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Disrupted Terror Plot In Canada; News Conference Coverage From Canada

Aired April 22, 2013 - 15:30   ET



BROOKE BALDWIN, CNN ANCHOR: All right, more breaking news here. Not here where I stand, of course, in Boston, but in Canada, where there has now been a disrupted terror plot.

We're listening in to a news conference under way now in Toronto.

First, I want to go to our correspondent in Ottawa, Paula Newton. Paula, just if you can, for us, and all of our viewers, reset what has happened and what you know.

PAULA NEWTON, CNN INTERNATIONAL SECURITY CORRESPONDENT: Canadian police tell us they have made a few arrests regarding an alleged plot to derail trains, whether it is one train or more, we're about to find out.

I want to repeat, Brooke, this has no connection to Boston whatsoever, that these suspects were under surveillance for quite some time and, for whatever reason, Canadian authorities decided to make the arrest earlier today.

There were arrests in at least two Canadian cities now, Brooke, as well. They received extensive intelligence and help from the FBI and from Homeland Security in the United States.

I still have no confirmation on whether or not this derailment would have involved the train crossing the border between Canada and the United States, but we're about to learn of that now and, again, just to underscore this was no connection to the Boston marathon bombings.


BALDWIN: OK, Paula. Do me a favor and stand by. Let me know in my ear if this thing has begun.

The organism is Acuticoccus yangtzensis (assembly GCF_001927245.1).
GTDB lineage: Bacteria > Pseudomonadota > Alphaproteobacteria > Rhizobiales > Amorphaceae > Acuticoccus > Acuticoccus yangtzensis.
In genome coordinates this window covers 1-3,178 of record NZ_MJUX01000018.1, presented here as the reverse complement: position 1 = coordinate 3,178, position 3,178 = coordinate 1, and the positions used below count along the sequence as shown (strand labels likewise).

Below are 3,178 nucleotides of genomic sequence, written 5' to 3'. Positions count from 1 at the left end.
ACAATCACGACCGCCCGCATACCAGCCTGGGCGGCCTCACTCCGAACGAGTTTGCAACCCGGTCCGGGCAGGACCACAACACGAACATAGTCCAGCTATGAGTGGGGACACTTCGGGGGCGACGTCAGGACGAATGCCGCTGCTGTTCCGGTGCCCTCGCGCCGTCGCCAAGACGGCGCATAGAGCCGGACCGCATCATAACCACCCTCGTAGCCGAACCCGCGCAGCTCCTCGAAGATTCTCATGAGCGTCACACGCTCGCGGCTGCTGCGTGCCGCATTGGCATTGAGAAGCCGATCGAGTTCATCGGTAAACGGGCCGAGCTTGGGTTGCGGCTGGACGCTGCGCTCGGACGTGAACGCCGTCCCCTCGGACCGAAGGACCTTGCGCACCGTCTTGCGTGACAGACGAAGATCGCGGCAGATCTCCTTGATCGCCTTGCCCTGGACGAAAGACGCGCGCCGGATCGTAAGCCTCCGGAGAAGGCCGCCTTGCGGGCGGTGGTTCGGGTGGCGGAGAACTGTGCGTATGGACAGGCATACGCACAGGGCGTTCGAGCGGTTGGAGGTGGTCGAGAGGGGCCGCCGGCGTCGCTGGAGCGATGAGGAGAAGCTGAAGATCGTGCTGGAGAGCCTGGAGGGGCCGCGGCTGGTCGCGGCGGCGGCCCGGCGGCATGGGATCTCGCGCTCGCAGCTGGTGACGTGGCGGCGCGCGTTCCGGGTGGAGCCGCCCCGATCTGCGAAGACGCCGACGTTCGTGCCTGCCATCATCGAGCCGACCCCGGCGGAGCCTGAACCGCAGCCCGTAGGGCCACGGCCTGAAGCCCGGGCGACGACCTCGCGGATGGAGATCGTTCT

We have Tom Fuentes and Fran Townsend both joining us, CNN national security analysts, and Tom used to be the FBI former assistant director.

Tom, first to you and then Fran, same question, what do you make of this?

TOM FUENTES, CNN ANALYST: Well, this is, you know, not uncommon. Back in 2006, the Canadians uncovered a plot later referred to as the Toronto 18, and it was a collaborative investigation in Canada between their intelligence service and the Royal Canadian Mounted Police and the FBI.

And at the time I was still running international operations at the FBI. We provided assistance to them, phone record checks and people traveling around, you know, with connections to the U.S., to make sure there was no related U.S. plot, which there was not.

So this sounds very similar to that, at least with that regard. This is also that case was one I referred to where the individual who was the mastermind took one course in mechanical engineering and figured out on his own how to make a bomb, and, you know, and detonate it remotely by telephone, so showing that complex devices can be done, if a person has training, education, and aptitude to do it.

BALDWIN: Again, let me emphasize, underscore, bold, what we're watching for and waiting for, this has zero to do with Boston. Fran Townsend, your thoughts.

FRANCES TOWNSEND, CNN NATIONAL SECURITY ANALYST: Well, you know, we know that there has been a history of al Qaeda-related transportation targetings -- Madrid bombings, London 77 and the disrupted subway bombing plot here in New York City.

So we know that al Qaeda, at least, has got a history of targeting trains and other transportation modes.

We don't know yet from Canadian officials who this group was, but it will be very interesting to find out more from the press conference.

BALDWIN: Tom, in terms of potential al Qaeda ties and we don't know, something that Fran just brought up, Canada, are there cells in Canada?

FUENTES: Yes. There have been cells in Canada. We know the millennium plot, you know, 13 years ago, the person came from Canada, on his way to Los Angeles to do disruptions.

There have been other cells identified in various Canadian cities which the Canadians have disrupted, and they have been very effective.

I would like to add the RCMP has a tremendous outreach program in their Muslim communities.

All the plots they had up there have been disrupted by people in the community, cooperating, and contacting the authorities there when someone is going around trying to recruit additional people to be part of the plan.

BALDWIN: Fran, we're, again, waiting to hear the details of this. So fluid and nebulous at this point in time, all we're really hearing is this is an alleged plot to derail trains.

To Paula Newton's point, we don't know if this is derail trains as entering the United States or not.